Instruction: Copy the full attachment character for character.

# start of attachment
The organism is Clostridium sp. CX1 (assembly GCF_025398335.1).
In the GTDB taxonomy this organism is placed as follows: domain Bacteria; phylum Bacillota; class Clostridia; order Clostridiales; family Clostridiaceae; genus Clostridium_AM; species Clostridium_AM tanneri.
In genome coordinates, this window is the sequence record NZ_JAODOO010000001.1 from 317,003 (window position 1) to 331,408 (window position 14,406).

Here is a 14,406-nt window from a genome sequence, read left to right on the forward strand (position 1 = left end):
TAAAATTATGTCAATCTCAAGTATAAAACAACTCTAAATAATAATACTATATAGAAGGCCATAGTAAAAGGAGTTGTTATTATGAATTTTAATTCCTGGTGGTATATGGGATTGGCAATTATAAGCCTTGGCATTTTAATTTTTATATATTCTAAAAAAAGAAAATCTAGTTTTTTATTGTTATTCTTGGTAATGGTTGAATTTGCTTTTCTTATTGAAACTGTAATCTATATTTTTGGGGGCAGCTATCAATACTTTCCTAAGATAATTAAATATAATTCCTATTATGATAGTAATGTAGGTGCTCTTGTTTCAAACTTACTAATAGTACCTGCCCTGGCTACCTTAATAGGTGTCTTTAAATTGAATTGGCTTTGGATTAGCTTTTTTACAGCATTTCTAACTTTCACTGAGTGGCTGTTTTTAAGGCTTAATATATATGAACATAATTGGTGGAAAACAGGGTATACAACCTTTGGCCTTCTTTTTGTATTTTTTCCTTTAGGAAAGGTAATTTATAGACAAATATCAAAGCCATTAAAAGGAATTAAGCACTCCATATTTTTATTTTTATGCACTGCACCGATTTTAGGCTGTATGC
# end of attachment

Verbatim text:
The organism is Clostridium sp. CX1 (assembly GCF_025398335.1).
In the GTDB taxonomy this organism is placed as follows: domain Bacteria; phylum Bacillota; class Clostridia; order Clostridiales; family Clostridiaceae; genus Clostridium_AM; species Clostridium_AM tanneri.
In genome coordinates, this window is the sequence record NZ_JAODOO010000001.1 from 317,003 (window position 1) to 331,408 (window position 14,406).

Here is a 14,406-nt window from a genome sequence, read left to right on the forward strand (position 1 = left end):
TAAAATTATGTCAATCTCAAGTATAAAACAACTCTAAATAATAATACTATATAGAAGGCCATAGTAAAAGGAGTTGTTATTATGAATTTTAATTCCTGGTGGTATATGGGATTGGCAATTATAAGCCTTGGCATTTTAATTTTTATATATTCTAAAAAAAGAAAATCTAGTTTTTTATTGTTATTCTTGGTAATGGTTGAATTTGCTTTTCTTATTGAAACTGTAATCTATATTTTTGGGGGCAGCTATCAATACTTTCCTAAGATAATTAAATATAATTCCTATTATGATAGTAATGTAGGTGCTCTTGTTTCAAACTTACTAATAGTACCTGCCCTGGCTACCTTAATAGGTGTCTTTAAATTGAATTGGCTTTGGATTAGCTTTTTTACAGCATTTCTAACTTTCACTGAGTGGCTGTTTTTAAGGCTTAATATATATGAACATAATTGGTGGAAAACAGGGTATACAACCTTTGGCCTTCTTTTTGTATTTTTTCCTTTAGGAAAGGTAATTTATAGACAAATATCAAAGCCATTAAAAGGAATTAAGCACTCCATATTTTTATTTTTATGCACTGCACCGATTTTAGGCTGTATGC